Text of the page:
A quick look towards the end of the card shows all the differences we could find between a 12-Pipe GeForce 6800 and the BFG 6800 GT OC.  While we can count at least seven large capacitors on the reference 6800 card, the BFG 6800 GT OC has just two. However, the BFG model has a strip of MOSFETS underneath a thin heatsink (the black strip along the edge in the leftmost picture).  The main heatsink to remains the same.  It's a large aluminum block broken up by a heatpipe that curves up away from the center and then down along the right side.  This helps pull the heat away quickly from the midsection (over the GPU).


Finally, we saw the usual VGA, DVI, and S-Video outputs, which includes all of the kinds of connections your likely to make.  Should dual VGA monitors be in your future, the DVI-to-VGA adapter can be placed on the DVI port to allow for two 15-pin VGA ports.  Also, like the GeForce 6800, only one 4-pin MOLEX connection was required to power the card.  To allay any fears about power consumption or otherwise, BFG states that a 300W Power Supply Unit will suffice for powering the 6800 GT OC.

Gaming & Image Quality


In our recent review on the Asus AX800 Pro, Marco had included a comprehensive overview of the differences in image quality between the GeForce 6800, GeForce 6800 GT, and Radeon X800.  Since nothing has changed since then, and we were using the same drivers and quality settings, we've placed them here for a quick review as well.  These screen shots were taken from AquaMark 3, using all four of the configurations we used while running our suite of benchmarks.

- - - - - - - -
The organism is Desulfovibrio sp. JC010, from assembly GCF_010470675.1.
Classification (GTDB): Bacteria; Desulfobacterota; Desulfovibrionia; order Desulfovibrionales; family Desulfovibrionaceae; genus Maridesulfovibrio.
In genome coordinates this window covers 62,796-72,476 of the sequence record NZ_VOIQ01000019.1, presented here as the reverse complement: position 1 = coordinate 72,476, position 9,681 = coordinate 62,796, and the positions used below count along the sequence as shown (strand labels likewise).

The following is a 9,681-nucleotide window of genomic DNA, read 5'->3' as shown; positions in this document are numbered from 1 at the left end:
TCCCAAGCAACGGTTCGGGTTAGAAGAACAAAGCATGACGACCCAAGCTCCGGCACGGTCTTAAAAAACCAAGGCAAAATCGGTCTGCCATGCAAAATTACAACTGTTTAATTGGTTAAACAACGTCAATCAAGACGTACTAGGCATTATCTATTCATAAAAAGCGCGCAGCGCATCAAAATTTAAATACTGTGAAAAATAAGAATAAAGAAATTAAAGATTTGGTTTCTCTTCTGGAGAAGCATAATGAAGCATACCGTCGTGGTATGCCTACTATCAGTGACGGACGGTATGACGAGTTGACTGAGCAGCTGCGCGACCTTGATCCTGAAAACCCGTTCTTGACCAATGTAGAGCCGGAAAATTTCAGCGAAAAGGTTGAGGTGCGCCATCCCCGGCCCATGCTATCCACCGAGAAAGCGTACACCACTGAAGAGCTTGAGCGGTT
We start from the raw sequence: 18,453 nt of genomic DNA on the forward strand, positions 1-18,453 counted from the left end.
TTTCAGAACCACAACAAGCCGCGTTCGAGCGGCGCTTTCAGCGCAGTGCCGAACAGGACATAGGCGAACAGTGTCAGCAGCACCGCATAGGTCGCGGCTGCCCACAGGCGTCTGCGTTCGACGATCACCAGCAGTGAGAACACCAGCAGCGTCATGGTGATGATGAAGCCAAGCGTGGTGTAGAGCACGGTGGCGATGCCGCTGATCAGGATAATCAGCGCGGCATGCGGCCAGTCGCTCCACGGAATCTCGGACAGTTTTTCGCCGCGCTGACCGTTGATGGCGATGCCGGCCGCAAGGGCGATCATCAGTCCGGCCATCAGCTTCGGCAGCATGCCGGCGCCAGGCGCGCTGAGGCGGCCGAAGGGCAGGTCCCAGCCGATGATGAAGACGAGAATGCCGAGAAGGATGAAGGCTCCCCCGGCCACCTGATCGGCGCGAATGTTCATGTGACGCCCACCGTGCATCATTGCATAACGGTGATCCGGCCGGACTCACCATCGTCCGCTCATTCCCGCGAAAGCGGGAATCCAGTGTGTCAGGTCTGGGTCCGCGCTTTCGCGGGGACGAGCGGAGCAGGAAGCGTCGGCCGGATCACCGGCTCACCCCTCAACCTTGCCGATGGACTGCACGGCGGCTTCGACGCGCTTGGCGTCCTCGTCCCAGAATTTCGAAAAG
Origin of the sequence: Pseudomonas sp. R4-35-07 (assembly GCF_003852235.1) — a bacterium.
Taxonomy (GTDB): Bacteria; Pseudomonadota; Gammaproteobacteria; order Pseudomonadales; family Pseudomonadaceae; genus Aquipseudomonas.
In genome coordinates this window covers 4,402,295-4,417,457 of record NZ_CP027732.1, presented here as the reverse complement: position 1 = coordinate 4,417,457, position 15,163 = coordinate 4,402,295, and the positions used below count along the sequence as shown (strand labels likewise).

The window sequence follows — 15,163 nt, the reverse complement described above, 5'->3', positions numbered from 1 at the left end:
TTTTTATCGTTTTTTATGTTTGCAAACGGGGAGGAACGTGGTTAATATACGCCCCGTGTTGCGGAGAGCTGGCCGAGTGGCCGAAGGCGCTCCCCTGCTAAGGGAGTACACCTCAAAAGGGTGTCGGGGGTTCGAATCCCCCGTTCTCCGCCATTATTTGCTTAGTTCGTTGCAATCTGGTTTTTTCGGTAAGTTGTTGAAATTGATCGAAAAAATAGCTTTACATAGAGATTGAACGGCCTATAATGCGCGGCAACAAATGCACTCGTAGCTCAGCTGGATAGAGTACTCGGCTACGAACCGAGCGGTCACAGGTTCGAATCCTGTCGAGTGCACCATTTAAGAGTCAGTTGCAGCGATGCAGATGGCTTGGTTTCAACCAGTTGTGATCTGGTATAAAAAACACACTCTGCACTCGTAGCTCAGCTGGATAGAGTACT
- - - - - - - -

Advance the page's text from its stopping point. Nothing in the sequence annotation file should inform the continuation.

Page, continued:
Screen Shot Comparisons
Whip Out The Magnifying Glass!

6800 No AA

6800 4X AA

6800 4X AA/8X Aniso

6800 4X AA/16X Aniso

6800GT No AA

6800GT 4X AA

6800GT 4X AA/8X Aniso

6800GT 4X AA/16X Aniso

X800 No AA

X800 4X AA

X800 4X AA/8X Aniso

X800 4X AA/16X Aniso

The screen shots above are of frame 5000 from the Aquamark 3 benchmark.  We set the resolution to 1024x768, and took these shots at the four different configurations we used for most of our testing (No AA, 4X AA, 4X AA + 8X Aniso and 4X AA + 16X Aniso).  If you open up multiple images and switch between them (pay attention to the file names in your browser's address bar to keep track of which shot you're looking at), you'll see very little variation from card to card.  However, if we zoom in a bit, some differences are revealed...


6800 4X AA (300%)

6800 4X AA/8X Aniso (300%)

6800 4X AA/16X Aniso (300%)

6800GT 4X AA (300%)

6800GT 4X AA/8X Aniso (300%)

6800GT 4X AA/16X Aniso (300%)

X800 4X AA (300%)

X800 4X AA/8X Aniso (300%)

X800 4X AA/16X Aniso (300%)

This group of screen shots represent a 300% zoom of the center of the full scene.  As you can see in each shot, with Anisotropic filtering enabled, much more detail is brought out in the hill at in the center.  It's nearly impossible to see any differences between the 8X and 16X aniso shots though.  And when comparing one card to another, there are virtually no differences between the three different settings on the GeForce 6800 cards, but comparing a 6800 with the AX800 Pro/TD reveals a bit more detail on the 6800s.


6800 4X AA (300%)

6800 4X AA/8X Aniso (300%)

6800 4X AA/16X Aniso (300%)

6800GT 4X AA Aniso (300%)

6800GT 4X AA/8X Aniso (300%)

6800GT 4X AA/16X Aniso (300%)

X800 4X AA (300%)

X800 4X AA/8X Aniso (300%)

X800 4X AA/16X Aniso (300%)